Now, I’m sure there are lots of people out in the world who get compliments about their dogs, their looks and behavior. And in any case it’s flattering, and makes owners feel good about their pets and their skills as owners. I know for me personally, when passersby comment on my dogs being pretty or beautiful, or even well-behaved, I feel a sense of pride and accomplishment that after my many years of hard work and dealing with dogs that hate bath-time (but love water) all of my blood, sweat and tears have started paying off. Training dogs, and therefore training one’s self as any good disciple of Cesar Milan believes, is not always easy or done quickly. Rather, training takes time and effort and a willingness to change, to adapt to your dog’s needs so that everyone involved, dog and human alike, can learn to coexist happily and safely. However, there is a deeper issue at play when it comes to being proud and accomplished of my dogs.

You see, Rosee is a Pit Bull.

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Her breed is pretty clearly seen in her face, her stature, her gait, and her personality. Her face is wide, her smile wider when she’s really happy, and girl’s got muscles, which she puts to good use rolling around in the grass or picking oranges from the tree.

Picking oranges.
Picking oranges.

She’s a little taller than most Pit Bulls and I like to think she gets that from her Boxer half, as well as her over the top energy spurts. However, when people pass by her on the street or see her at parks most see a Pit Bull and, unfortunately, act according to their stereotypical perception, which means they are afraid of her. People will yell at their children to get away from us, they will pull their obnoxious-acting dog close to them as if Rosee simply looking their way is threatening enough, and they will talk in not so hushed tones, making comments about “that Pit Bull.” It’s quite true that for many people they will never actually experience the ugliness of racism until they own a Pit Bull.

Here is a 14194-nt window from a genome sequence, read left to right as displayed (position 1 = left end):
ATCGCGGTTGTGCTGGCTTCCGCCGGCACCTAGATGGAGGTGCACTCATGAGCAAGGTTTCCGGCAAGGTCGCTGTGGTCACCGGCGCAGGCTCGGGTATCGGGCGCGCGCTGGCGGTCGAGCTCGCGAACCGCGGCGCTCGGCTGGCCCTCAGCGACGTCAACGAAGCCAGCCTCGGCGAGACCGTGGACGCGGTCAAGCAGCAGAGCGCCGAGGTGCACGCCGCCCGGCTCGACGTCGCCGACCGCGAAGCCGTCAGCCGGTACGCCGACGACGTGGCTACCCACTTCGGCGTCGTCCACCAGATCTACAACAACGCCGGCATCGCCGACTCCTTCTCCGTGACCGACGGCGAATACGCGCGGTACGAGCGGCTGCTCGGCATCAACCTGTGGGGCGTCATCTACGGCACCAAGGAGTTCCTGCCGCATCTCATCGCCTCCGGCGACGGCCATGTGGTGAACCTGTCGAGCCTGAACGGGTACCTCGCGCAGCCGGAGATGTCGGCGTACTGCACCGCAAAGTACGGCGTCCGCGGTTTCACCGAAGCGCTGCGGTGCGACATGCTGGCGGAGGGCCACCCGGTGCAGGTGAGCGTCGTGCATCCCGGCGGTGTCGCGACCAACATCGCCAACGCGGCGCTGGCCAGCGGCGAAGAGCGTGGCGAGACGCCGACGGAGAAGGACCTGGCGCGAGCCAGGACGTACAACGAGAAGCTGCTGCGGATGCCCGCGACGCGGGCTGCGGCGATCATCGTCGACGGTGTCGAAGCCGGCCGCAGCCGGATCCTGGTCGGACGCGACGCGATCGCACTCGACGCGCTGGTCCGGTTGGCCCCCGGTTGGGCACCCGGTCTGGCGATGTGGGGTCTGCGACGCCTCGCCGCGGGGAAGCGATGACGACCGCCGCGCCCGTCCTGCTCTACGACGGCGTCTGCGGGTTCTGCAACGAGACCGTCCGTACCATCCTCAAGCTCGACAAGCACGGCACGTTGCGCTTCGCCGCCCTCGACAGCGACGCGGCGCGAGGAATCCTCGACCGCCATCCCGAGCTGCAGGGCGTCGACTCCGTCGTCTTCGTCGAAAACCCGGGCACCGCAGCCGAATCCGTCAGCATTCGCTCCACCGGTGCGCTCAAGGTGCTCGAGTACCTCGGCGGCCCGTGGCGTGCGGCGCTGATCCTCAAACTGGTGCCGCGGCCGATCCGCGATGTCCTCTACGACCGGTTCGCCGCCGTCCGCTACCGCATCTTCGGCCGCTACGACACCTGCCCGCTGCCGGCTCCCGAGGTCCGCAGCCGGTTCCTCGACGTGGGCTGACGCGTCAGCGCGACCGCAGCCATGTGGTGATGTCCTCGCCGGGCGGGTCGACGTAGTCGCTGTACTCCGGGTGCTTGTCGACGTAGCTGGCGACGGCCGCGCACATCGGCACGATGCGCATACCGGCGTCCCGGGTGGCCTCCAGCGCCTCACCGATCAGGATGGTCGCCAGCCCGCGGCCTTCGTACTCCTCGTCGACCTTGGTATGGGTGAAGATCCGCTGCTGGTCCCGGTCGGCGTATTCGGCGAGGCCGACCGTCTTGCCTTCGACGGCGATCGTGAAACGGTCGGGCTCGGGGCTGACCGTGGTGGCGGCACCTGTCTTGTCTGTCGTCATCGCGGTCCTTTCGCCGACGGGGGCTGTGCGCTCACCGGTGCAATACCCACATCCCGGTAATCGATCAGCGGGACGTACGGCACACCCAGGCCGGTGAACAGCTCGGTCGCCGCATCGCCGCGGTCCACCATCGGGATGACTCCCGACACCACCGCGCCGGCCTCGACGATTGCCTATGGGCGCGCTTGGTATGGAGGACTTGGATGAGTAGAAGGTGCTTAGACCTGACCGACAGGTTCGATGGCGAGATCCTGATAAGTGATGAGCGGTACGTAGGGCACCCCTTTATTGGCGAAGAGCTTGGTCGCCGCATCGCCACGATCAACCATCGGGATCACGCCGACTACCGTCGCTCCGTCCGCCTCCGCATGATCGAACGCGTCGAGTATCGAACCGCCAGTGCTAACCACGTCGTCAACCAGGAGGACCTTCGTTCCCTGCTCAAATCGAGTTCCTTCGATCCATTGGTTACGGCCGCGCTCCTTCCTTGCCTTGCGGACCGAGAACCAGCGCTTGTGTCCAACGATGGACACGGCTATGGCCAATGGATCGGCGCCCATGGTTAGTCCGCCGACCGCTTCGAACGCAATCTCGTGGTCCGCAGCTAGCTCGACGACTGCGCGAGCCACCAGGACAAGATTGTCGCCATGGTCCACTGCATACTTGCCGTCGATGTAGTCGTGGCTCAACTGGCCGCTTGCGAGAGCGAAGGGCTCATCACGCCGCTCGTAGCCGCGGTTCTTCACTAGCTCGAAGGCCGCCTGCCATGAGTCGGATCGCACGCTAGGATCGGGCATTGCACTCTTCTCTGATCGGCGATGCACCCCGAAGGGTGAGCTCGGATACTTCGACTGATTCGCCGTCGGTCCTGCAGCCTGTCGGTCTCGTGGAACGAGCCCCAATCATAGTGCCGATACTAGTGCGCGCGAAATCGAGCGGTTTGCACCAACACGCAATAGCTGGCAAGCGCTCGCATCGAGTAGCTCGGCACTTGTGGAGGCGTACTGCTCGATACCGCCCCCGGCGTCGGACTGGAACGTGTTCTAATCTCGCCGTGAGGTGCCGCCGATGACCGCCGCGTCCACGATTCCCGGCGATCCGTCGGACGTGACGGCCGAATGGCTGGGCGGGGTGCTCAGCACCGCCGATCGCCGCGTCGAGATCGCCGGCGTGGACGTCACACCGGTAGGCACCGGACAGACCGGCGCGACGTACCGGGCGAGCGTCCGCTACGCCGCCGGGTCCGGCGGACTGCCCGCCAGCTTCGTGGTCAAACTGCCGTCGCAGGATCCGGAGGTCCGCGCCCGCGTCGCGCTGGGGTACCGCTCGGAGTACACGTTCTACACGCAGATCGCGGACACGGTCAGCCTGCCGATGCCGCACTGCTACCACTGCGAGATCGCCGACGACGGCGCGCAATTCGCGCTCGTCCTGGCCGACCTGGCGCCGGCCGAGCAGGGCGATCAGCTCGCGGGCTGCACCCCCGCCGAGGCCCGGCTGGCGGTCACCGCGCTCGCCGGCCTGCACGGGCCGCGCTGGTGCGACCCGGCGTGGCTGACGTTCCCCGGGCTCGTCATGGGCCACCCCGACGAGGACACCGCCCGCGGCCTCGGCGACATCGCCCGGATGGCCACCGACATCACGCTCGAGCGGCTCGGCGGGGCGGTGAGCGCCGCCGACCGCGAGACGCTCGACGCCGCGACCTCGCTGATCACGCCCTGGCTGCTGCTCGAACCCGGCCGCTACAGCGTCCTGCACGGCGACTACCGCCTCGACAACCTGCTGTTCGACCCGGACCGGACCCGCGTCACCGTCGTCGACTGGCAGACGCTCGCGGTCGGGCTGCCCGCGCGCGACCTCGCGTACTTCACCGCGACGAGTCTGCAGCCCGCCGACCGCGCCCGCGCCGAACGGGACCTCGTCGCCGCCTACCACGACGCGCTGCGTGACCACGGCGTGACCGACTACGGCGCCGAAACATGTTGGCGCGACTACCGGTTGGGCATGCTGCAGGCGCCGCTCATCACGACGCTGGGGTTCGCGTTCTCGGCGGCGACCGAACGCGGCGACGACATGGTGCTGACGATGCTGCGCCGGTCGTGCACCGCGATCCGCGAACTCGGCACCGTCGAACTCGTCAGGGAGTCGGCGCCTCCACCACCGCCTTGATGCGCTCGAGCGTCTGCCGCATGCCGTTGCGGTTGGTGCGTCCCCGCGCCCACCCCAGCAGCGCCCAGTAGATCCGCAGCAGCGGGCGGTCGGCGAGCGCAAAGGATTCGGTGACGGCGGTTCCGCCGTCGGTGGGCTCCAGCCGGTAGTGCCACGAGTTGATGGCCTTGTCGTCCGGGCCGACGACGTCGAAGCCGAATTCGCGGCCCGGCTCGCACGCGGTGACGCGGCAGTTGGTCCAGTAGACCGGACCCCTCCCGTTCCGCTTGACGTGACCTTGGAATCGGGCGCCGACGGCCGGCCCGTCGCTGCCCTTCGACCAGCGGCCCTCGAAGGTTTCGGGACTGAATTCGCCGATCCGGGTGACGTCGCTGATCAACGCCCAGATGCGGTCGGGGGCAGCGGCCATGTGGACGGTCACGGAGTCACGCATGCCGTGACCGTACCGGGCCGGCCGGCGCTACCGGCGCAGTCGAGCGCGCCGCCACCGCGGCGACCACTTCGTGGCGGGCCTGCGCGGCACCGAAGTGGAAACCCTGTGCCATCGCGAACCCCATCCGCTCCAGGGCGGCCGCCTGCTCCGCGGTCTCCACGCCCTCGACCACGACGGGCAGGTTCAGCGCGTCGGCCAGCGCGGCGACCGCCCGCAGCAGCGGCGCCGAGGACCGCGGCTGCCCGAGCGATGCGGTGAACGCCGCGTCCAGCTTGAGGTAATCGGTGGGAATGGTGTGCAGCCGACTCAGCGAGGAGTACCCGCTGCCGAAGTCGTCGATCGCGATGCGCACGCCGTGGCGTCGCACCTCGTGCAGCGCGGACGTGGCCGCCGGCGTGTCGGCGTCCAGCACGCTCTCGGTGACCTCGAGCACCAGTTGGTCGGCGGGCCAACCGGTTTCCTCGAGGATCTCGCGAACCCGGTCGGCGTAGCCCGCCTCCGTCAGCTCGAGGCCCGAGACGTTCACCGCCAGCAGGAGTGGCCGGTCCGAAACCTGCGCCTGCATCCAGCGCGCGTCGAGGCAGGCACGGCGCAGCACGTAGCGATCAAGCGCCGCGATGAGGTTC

Now, the truth is I try really hard not to care what others think or say about my dogs. Both Simon and Rosee have their behavioral issues that my family and I have worked tirelessly to correct and deal with over the years, but even so neither dog is perfect and always learning. If during a walk or while out at a park I need to take the time to correct or calm down my dogs I’ll do it, regardless of other people’s reactions. However, it is still frustrating and hurtful when people look at my girl as if she’s a demon, despite the fact that the worse thing she’s doing in barking. (And I really hate the double standard between her and little dogs who are viciously trying to get to us, while my girl barks and then moves on.) I hate how people judge Rosee because of what she looks like, and not based on her behavior. Instead of seeing a fearful and anxious dog who is working on getting used to being around other dogs and people, all they see is an aggressive Pit Bull acting like its breed dictates it should.

Rosee at Christmas. She's just so vicious with a bow around her neck.
Rosee at Christmas. She’s just so vicious with a bow around her neck.